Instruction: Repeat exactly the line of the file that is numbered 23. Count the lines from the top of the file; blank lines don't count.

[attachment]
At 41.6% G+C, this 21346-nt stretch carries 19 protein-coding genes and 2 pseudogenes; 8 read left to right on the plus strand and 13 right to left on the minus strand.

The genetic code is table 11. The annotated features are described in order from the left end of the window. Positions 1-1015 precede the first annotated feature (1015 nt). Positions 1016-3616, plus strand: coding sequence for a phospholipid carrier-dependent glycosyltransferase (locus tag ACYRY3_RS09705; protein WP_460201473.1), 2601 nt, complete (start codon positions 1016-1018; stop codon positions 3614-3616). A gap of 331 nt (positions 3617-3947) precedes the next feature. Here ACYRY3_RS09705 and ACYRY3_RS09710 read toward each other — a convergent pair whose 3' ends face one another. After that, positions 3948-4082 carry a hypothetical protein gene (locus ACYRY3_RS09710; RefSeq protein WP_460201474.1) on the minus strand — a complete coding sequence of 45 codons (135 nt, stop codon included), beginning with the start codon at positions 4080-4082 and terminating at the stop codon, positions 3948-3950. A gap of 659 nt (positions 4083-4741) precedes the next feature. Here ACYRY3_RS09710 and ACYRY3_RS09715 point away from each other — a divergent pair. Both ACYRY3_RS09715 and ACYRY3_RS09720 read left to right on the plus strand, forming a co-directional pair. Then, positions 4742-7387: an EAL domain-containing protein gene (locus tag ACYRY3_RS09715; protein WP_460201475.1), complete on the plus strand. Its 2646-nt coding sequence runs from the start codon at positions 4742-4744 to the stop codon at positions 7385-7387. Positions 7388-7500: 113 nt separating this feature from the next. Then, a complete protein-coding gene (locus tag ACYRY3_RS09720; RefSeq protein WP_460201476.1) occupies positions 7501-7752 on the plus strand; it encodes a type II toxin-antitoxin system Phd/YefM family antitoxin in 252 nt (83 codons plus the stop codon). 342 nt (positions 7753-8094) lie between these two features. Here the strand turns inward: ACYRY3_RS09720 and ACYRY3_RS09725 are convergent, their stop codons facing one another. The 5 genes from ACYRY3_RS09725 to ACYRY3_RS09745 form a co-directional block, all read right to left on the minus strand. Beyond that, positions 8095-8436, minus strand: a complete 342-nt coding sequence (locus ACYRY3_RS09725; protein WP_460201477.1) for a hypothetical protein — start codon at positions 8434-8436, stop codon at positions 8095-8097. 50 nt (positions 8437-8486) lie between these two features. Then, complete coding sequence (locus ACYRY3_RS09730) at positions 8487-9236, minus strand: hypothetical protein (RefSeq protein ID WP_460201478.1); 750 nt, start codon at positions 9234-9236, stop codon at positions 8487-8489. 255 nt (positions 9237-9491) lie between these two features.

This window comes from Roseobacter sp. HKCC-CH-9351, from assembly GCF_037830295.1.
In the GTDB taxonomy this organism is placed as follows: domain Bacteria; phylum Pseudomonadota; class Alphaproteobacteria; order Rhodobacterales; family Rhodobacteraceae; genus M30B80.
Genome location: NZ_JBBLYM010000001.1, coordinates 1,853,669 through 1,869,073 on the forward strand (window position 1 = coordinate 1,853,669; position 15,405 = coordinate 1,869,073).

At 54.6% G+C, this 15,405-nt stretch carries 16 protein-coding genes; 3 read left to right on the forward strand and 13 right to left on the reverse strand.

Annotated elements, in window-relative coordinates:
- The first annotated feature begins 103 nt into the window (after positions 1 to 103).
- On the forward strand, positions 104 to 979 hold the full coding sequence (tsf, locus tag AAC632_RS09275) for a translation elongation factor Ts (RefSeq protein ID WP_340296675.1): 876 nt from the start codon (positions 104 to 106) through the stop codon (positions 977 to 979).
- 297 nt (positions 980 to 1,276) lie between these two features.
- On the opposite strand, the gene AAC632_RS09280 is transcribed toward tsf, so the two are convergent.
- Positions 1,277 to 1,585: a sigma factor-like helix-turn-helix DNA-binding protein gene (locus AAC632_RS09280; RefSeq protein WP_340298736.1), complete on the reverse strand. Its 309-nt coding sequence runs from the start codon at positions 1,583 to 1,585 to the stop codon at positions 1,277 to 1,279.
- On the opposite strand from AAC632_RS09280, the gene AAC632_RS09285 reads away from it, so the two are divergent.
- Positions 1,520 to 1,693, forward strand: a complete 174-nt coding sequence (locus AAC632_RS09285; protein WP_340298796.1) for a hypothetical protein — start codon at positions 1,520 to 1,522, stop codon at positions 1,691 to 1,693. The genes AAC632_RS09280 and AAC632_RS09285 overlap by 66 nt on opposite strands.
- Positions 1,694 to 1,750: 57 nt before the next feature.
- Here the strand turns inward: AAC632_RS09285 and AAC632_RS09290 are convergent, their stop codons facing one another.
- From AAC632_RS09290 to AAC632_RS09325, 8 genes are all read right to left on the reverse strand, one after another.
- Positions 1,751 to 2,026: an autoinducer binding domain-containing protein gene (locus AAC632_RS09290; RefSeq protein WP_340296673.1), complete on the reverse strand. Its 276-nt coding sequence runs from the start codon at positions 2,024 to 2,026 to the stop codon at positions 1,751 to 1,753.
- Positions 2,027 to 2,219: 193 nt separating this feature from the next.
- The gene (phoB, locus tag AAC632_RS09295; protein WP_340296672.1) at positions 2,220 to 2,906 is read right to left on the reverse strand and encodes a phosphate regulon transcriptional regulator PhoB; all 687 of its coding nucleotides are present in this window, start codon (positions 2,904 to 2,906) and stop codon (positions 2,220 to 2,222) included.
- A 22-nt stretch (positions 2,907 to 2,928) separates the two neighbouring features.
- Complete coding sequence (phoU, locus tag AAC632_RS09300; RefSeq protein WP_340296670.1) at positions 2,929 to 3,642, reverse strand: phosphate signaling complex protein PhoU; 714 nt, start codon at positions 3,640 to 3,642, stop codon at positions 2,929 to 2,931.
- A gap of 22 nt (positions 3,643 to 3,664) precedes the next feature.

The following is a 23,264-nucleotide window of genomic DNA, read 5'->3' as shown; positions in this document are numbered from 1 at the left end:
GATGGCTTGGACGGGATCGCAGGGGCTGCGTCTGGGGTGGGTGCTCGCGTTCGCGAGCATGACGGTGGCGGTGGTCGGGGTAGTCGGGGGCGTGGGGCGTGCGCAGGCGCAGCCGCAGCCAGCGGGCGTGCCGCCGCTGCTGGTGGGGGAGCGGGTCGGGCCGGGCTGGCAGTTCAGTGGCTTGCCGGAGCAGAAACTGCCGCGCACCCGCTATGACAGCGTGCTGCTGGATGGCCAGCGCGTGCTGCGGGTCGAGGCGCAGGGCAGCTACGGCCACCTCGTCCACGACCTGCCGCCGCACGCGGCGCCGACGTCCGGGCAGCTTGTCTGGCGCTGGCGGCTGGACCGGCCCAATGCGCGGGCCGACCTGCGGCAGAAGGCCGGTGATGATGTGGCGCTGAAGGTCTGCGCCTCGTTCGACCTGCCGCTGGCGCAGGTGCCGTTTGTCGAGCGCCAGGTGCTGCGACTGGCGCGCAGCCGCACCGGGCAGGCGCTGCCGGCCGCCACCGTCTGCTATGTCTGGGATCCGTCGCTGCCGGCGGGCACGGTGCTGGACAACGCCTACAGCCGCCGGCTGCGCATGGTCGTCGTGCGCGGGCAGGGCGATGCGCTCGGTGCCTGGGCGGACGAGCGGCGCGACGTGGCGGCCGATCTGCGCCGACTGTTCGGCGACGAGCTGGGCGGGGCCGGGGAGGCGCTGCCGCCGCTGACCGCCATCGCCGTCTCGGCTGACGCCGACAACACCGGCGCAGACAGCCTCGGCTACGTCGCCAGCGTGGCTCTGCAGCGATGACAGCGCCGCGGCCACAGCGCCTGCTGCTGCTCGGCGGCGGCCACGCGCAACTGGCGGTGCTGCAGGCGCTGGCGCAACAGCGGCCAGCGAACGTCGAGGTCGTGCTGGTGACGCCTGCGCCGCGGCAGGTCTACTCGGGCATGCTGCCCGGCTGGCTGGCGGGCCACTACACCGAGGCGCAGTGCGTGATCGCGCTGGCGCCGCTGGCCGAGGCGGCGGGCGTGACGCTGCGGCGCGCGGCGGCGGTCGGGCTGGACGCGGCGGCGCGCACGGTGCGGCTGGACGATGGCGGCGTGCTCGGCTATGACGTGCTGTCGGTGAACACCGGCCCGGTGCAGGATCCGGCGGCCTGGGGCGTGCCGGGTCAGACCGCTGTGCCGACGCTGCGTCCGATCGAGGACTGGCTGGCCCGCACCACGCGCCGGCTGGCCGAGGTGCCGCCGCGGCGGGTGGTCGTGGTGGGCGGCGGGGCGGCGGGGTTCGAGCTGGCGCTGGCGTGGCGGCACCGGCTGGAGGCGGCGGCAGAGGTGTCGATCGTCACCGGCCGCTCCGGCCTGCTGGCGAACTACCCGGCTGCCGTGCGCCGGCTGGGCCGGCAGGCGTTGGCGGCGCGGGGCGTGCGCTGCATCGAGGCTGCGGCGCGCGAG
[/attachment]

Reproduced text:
- A gap of 22 nt (positions 3,643 to 3,664) precedes the next feature.